Tutorial 10 – Discrete minimal surfaces

In the lecture we have defined what we mean by a discrete minimal surface. The goal of this tutorial is to visualize such minimal surfaces.

Let \(\mathrm M\) be a discrete surface with boundary and let \(V, E, F\) denote the set of vertices, (unoriented) edges and faces. Once we have a discrete metric, i.e. a map \(\ell \colon E \to (0,\infty)\) such that the triangle inequalities hold,\[\ell_{ij} \leq \ell_{ik}+ \ell_{kj}, \quad \ell_{jk}\leq \ell_{ji} + \ell_{ik},\quad \ell_{ki} \leq \ell_{kj}+ \ell_{ji},\quad \textit{ for each }\sigma = \{i,j,k\},\]we can define the corresponding discrete Dirichlet energy \(E_D^\ell\):\[E_D^\ell (f) = \sum_{ij\in \tilde E} \omega_{ij}^\ell\,(f_j-f_i)^2,\quad \omega^\ell_{ij} = \tfrac{1}{2}(\cot \alpha_{ij} + \cot\beta_{ij}).\]Here \(\tilde E\) denote the positively oriented edges. Certainly the angles and thus the cotangent weights depend on the metric \(\ell\).

In particular, each map \(f\colon \mathrm M \to \mathbb R^3\), which maps thecombinatoric triangles to a non-degenerate triangles in \(\mathbb R^3\), yields an induced discrete metric,\[\ell_{ij} = |p_j – p_i|.\]We have seen in the lecture that a surface is minimal, i.e. a critical point of the area functional under all variations fixing the boundary, if and only if it solves the Dirichlet problem (with respect to its induced metric): For each interior vertex \(i\in\mathring V\) we have\[-\tfrac{1}{2}\sum_{\{i,j\}\in E}\,\omega_{ij}^\ell f_i +\tfrac{1}{2}\sum_{\{i,j\}\in E}\,\omega_{ij}^\ell f_j = 0,\]where \(\ell\) denotes the metric induced by \(f\).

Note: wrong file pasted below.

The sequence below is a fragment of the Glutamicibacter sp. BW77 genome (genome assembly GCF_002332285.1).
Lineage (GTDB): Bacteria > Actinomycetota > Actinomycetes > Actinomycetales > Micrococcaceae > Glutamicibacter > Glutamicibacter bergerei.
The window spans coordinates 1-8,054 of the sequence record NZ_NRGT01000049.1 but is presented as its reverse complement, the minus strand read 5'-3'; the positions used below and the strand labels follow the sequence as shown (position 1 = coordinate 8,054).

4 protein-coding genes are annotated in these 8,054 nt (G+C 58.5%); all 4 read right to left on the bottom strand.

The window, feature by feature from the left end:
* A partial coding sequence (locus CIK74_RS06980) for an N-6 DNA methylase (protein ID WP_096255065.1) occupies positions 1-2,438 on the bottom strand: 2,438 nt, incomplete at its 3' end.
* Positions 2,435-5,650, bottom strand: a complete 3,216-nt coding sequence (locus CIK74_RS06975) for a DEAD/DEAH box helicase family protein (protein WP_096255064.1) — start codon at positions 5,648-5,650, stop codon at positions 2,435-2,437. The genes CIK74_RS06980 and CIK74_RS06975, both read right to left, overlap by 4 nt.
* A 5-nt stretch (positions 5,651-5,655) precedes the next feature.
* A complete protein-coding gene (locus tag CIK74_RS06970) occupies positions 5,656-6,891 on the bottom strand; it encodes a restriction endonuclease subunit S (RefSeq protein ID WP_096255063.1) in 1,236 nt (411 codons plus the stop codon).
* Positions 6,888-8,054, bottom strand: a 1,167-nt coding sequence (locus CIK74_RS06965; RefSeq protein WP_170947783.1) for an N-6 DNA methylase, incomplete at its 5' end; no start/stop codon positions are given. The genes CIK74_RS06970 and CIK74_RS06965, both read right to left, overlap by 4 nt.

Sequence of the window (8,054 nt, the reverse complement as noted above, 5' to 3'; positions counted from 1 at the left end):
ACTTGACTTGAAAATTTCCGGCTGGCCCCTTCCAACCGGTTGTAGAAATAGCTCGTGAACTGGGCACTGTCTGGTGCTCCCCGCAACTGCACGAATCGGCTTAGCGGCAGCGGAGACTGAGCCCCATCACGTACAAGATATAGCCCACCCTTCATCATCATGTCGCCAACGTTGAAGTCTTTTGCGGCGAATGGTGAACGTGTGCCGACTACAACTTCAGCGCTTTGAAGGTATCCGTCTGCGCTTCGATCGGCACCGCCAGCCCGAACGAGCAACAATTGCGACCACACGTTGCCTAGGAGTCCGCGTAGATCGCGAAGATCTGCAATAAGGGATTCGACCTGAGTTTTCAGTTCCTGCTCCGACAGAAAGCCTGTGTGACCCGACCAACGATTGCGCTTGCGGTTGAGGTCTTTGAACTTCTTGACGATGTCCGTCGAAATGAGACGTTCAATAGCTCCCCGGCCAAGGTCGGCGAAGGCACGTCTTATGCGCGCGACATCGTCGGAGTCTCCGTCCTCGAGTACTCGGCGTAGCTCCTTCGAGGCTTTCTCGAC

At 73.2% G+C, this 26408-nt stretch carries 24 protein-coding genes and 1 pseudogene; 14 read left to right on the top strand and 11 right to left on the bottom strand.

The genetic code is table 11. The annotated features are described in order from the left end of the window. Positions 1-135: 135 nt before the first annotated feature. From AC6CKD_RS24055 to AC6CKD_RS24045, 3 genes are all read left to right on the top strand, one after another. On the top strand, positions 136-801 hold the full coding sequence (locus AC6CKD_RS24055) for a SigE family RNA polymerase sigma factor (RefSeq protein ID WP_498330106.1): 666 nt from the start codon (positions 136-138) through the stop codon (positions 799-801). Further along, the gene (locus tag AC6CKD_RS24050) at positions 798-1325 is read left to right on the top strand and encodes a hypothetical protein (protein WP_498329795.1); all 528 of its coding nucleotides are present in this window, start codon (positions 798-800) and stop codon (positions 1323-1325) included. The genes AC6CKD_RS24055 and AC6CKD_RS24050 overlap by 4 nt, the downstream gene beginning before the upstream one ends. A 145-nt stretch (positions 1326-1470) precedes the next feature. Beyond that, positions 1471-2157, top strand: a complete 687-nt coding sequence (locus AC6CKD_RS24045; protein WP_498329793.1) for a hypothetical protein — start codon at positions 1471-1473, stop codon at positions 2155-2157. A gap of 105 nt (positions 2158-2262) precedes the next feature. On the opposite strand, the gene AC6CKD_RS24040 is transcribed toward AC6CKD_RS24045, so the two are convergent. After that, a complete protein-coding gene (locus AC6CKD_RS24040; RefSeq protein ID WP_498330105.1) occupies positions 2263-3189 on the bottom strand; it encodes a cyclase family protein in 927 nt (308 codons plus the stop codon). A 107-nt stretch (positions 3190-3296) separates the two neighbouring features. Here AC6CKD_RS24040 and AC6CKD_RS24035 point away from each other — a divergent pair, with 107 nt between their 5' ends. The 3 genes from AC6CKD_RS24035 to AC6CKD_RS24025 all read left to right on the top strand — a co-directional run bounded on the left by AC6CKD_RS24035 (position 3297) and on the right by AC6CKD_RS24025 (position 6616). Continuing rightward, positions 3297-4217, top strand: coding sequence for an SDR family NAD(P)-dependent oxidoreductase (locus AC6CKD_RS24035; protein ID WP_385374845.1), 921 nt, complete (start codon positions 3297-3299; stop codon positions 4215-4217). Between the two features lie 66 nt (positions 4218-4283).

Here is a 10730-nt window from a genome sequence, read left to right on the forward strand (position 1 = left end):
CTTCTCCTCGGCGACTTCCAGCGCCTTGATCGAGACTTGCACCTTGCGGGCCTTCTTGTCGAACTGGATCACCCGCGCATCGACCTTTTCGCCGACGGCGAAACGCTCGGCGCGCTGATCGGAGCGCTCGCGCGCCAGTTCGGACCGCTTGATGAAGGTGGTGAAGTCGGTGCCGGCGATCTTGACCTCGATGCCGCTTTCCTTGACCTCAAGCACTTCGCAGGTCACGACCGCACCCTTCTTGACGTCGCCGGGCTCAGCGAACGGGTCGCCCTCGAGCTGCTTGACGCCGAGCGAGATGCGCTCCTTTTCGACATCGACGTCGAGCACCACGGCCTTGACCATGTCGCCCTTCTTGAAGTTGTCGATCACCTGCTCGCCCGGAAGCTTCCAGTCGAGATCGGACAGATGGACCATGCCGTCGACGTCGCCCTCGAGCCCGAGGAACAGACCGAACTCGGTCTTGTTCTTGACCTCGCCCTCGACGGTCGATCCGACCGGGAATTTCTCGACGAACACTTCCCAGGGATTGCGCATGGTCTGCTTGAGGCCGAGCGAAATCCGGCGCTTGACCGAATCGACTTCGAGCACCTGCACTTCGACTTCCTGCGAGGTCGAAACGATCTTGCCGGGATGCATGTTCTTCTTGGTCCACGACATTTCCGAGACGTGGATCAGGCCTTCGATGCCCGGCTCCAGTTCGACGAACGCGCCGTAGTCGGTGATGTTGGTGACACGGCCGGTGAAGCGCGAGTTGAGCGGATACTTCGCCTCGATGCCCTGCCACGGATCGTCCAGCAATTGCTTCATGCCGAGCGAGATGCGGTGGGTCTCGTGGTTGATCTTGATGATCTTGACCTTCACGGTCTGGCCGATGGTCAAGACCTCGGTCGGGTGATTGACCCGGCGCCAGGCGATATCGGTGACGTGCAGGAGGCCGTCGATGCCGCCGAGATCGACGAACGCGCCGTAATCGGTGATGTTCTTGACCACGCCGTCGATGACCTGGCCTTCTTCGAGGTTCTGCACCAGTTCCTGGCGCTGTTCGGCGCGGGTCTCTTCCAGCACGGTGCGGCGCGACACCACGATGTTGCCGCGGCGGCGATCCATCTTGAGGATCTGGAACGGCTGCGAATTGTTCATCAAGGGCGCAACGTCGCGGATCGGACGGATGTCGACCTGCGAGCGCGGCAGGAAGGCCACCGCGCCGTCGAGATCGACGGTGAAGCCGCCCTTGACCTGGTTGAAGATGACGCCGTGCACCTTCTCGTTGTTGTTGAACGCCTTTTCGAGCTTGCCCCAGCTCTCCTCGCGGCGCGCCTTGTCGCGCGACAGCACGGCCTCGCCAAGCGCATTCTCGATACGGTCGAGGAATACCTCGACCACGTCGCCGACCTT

Unfortunately, unlike the Dirichlet problem, this is a non-linear problem – the cotangent weights depend on \(\ell\) in a complicated way. Though, fortunately, we can solve it in many cases by iteratively solving a Dirichlet problem (here a paper that describes this). Since we know how to solve the Dirichlet problem we can implement this method without any effort.


The network above visualizes Plateau’s problem: Given a space curve \(\gamma\) compute a minimal disk with boundary \(\gamma\). Actually this corresponds to a soap film spanned into a wire.

In the discrete setup we start with some discrete space, say generated by a curve node (probably followed by a resample node), which we then stick into a remesh node to get a reasonably triangulated disk spanned in. Then we can apply the iteration to this input. Below one possible result:


For rendering we used here the following texture in the mantra surface material. To generate texture coordinates one can use the nodes uvunwrap or uvtexture.

The algorithm is not restricted to disks. We can stick in any surface we want. Another nice example is e.g. obtained by starting with a cylinder of revolution. Here the minimal surface becomes a part of a catenoid or, if the cylinder’s height becomes to large, it degenerates to a pair of flat disks (connected by a straight line). In the picture below the last two circles are already too far apart – the surface starts to splits into two parts.


As a last example we can start with the unit sphere into which we cut several holes. If we want nice symmetries we could use a platonic solid node to copy smaller spheres to the vertex positions of e.g. an octahedron. The area enclosed by the smaller spheres we then subtract from the unit sphere with help of a cookie node. If we run then the algorithm on this input we end up with nice symmetric minimal surface. For a certain radius of the holes the surface is close to the Schwarz P surface.


Again one can observe the same effect as for the cylinder – if the holes get to small the minimal surface degenerates to several spheres connected to the origin.

Homework (due 12/14 July). Build a network that computes from a given discrete surface with boundary a minimal surface with the same boundary. Use this network to solve Plateau’s problem and to compute symmetric minimal surface from a sphere with holes as described above.

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